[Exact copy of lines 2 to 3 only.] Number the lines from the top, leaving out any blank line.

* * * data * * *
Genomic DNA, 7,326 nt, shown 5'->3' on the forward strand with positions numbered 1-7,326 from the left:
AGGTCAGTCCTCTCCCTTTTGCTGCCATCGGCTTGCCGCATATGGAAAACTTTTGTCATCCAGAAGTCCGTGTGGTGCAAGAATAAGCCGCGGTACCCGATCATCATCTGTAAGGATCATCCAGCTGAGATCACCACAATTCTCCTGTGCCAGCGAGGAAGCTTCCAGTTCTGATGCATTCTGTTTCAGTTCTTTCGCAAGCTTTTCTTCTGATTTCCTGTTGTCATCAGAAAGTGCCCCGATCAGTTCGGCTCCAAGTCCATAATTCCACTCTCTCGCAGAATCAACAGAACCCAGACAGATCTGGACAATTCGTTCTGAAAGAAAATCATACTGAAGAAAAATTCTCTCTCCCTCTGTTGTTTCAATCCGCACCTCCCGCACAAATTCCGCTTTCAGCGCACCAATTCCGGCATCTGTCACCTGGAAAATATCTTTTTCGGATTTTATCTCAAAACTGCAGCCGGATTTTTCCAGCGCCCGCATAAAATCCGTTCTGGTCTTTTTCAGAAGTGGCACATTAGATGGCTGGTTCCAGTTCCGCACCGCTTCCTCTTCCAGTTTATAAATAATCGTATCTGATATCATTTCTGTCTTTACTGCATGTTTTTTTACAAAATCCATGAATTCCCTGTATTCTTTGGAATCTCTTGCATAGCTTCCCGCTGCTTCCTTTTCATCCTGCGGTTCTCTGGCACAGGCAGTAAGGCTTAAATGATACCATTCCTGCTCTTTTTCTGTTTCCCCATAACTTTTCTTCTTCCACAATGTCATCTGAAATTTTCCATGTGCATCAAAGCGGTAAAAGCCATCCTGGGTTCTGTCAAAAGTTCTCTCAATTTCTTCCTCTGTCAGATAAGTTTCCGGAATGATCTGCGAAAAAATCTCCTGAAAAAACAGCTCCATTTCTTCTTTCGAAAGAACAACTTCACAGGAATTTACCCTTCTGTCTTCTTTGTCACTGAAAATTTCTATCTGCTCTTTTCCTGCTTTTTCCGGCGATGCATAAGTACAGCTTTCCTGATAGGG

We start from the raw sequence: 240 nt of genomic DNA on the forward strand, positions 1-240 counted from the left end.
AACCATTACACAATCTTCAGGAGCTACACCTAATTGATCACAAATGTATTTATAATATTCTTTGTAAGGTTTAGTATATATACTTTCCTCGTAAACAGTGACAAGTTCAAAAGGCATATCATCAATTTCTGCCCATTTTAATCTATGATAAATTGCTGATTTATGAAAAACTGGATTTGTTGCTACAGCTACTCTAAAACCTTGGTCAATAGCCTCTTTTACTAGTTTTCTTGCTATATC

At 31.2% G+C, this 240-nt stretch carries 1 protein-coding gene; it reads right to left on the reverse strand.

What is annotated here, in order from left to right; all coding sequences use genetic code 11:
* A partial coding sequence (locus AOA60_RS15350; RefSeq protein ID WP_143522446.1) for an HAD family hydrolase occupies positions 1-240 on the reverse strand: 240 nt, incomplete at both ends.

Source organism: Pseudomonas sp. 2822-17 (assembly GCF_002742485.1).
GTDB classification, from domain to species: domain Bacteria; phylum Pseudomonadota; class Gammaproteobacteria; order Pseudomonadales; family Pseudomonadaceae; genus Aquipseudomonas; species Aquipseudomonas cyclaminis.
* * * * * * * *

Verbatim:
AGGTCAGTCCTCTCCCTTTTGCTGCCATCGGCTTGCCGCATATGGAAAACTTTTGTCATCCAGAAGTCCGTGTGGTGCAAGAATAAGCCGCGGTACCCGATCATCATCTGTAAGGATCATCCAGCTGAGATCACCACAATTCTCCTGTGCCAGCGAGGAAGCTTCCAGTTCTGATGCATTCTGTTTCAGTTCTTTCGCAAGCTTTTCTTCTGATTTCCTGTTGTCATCAGAAAGTGCCCCGATCAGTTCGGCTCCAAGTCCATAATTCCACTCTCTCGCAGAATCAACAGAACCCAGACAGATCTGGACAATTCGTTCTGAAAGAAAATCATACTGAAGAAAAATTCTCTCTCCCTCTGTTGTTTCAATCCGCACCTCCCGCACAAATTCCGCTTTCAGCGCACCAATTCCGGCATCTGTCACCTGGAAAATATCTTTTTCGGATTTTATCTCAAAACTGCAGCCGGATTTTTCCAGCGCCCGCATAAAATCCGTTCTGGTCTTTTTCAGAAGTGGCACATTAGATGGCTGGTTCCAGTTCCGCACCGCTTCCTCTTCCAGTTTATAAATAATCGTATCTGATATCATTTCTGTCTTTACTGCATGTTTTTTTACAAAATCCATGAATTCCCTGTATTCTTTGGAATCTCTTGCATAGCTTCCCGCTGCTTCCTTTTCATCCTGCGGTTCTCTGGCACAGGCAGTAAGGCTTAAATGATACCATTCCTGCTCTTTTTCTGTTTCCCCATAACTTTTCTTCTTCCACAATGTCATCTGAAATTTTCCATGTGCATCAAAGCGGTAAAAGCCATCCTGGGTTCTGTCAAAAGTTCTCTCAATTTCTTCCTCTGTCAGATAAGTTTCCGGAATGATCTGCGAAAAAATCTCCTGAAAAAACAGCTCCATTTCTTCTTTCGAAAGAACAACTTCACAGGAATTTACCCTTCTGTCTTCTTTGTCACTGAAAATTTCTATCTGCTCTTTTCCTGCTTTTTCCGGCGATGCATAAGTACAGCTTTCCTGATAGGG

We start from the raw sequence: 240 nt of genomic DNA on the forward strand, positions 1-240 counted from the left end.